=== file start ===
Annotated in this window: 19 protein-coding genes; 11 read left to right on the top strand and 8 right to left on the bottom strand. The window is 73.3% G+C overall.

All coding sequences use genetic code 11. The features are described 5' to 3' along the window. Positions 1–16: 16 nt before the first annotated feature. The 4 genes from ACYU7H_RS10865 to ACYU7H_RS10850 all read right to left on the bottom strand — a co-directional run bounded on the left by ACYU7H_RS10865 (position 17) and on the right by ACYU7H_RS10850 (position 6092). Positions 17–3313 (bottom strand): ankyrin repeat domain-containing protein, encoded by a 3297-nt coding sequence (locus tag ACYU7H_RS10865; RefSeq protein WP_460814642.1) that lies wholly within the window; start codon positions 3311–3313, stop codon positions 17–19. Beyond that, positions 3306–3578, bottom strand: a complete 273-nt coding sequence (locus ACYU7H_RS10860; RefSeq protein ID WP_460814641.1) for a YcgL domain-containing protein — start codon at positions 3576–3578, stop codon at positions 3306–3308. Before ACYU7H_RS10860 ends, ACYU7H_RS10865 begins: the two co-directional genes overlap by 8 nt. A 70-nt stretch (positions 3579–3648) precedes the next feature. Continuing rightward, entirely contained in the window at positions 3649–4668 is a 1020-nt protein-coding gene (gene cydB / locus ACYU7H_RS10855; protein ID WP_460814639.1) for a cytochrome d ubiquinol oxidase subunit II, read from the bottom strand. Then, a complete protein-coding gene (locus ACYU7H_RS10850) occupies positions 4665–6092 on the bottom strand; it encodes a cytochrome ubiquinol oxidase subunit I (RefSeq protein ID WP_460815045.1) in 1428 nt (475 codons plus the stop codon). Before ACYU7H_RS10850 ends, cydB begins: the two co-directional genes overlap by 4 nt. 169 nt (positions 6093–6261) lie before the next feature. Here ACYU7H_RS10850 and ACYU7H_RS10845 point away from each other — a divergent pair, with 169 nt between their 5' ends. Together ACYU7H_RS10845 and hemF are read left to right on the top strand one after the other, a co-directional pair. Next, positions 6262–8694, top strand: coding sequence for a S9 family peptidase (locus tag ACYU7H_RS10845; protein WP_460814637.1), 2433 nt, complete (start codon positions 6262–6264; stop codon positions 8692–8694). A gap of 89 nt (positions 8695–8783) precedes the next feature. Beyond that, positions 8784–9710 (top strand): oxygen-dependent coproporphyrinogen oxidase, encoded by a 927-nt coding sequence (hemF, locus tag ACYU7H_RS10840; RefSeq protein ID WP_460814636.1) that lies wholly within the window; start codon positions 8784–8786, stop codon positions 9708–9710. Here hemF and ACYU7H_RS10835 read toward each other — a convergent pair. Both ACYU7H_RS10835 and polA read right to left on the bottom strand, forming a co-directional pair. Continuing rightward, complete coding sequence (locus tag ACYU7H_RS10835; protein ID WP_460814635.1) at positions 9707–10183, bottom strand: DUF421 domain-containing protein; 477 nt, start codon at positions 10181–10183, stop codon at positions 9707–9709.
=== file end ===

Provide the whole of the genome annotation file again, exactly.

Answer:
Annotated in this window: 19 protein-coding genes; 11 read left to right on the top strand and 8 right to left on the bottom strand. The window is 73.3% G+C overall.

All coding sequences use genetic code 11. The features are described 5' to 3' along the window. Positions 1–16: 16 nt before the first annotated feature. The 4 genes from ACYU7H_RS10865 to ACYU7H_RS10850 all read right to left on the bottom strand — a co-directional run bounded on the left by ACYU7H_RS10865 (position 17) and on the right by ACYU7H_RS10850 (position 6092). Positions 17–3313 (bottom strand): ankyrin repeat domain-containing protein, encoded by a 3297-nt coding sequence (locus tag ACYU7H_RS10865; RefSeq protein WP_460814642.1) that lies wholly within the window; start codon positions 3311–3313, stop codon positions 17–19. Beyond that, positions 3306–3578, bottom strand: a complete 273-nt coding sequence (locus ACYU7H_RS10860; RefSeq protein ID WP_460814641.1) for a YcgL domain-containing protein — start codon at positions 3576–3578, stop codon at positions 3306–3308. Before ACYU7H_RS10860 ends, ACYU7H_RS10865 begins: the two co-directional genes overlap by 8 nt. A 70-nt stretch (positions 3579–3648) precedes the next feature. Continuing rightward, entirely contained in the window at positions 3649–4668 is a 1020-nt protein-coding gene (gene cydB / locus ACYU7H_RS10855; protein ID WP_460814639.1) for a cytochrome d ubiquinol oxidase subunit II, read from the bottom strand. Then, a complete protein-coding gene (locus ACYU7H_RS10850) occupies positions 4665–6092 on the bottom strand; it encodes a cytochrome ubiquinol oxidase subunit I (RefSeq protein ID WP_460815045.1) in 1428 nt (475 codons plus the stop codon). Before ACYU7H_RS10850 ends, cydB begins: the two co-directional genes overlap by 4 nt. 169 nt (positions 6093–6261) lie before the next feature. Here ACYU7H_RS10850 and ACYU7H_RS10845 point away from each other — a divergent pair, with 169 nt between their 5' ends. Together ACYU7H_RS10845 and hemF are read left to right on the top strand one after the other, a co-directional pair. Next, positions 6262–8694, top strand: coding sequence for a S9 family peptidase (locus tag ACYU7H_RS10845; protein WP_460814637.1), 2433 nt, complete (start codon positions 6262–6264; stop codon positions 8692–8694). A gap of 89 nt (positions 8695–8783) precedes the next feature. Beyond that, positions 8784–9710 (top strand): oxygen-dependent coproporphyrinogen oxidase, encoded by a 927-nt coding sequence (hemF, locus tag ACYU7H_RS10840; RefSeq protein ID WP_460814636.1) that lies wholly within the window; start codon positions 8784–8786, stop codon positions 9708–9710. Here hemF and ACYU7H_RS10835 read toward each other — a convergent pair. Both ACYU7H_RS10835 and polA read right to left on the bottom strand, forming a co-directional pair. Continuing rightward, complete coding sequence (locus tag ACYU7H_RS10835; protein ID WP_460814635.1) at positions 9707–10183, bottom strand: DUF421 domain-containing protein; 477 nt, start codon at positions 10181–10183, stop codon at positions 9707–9709.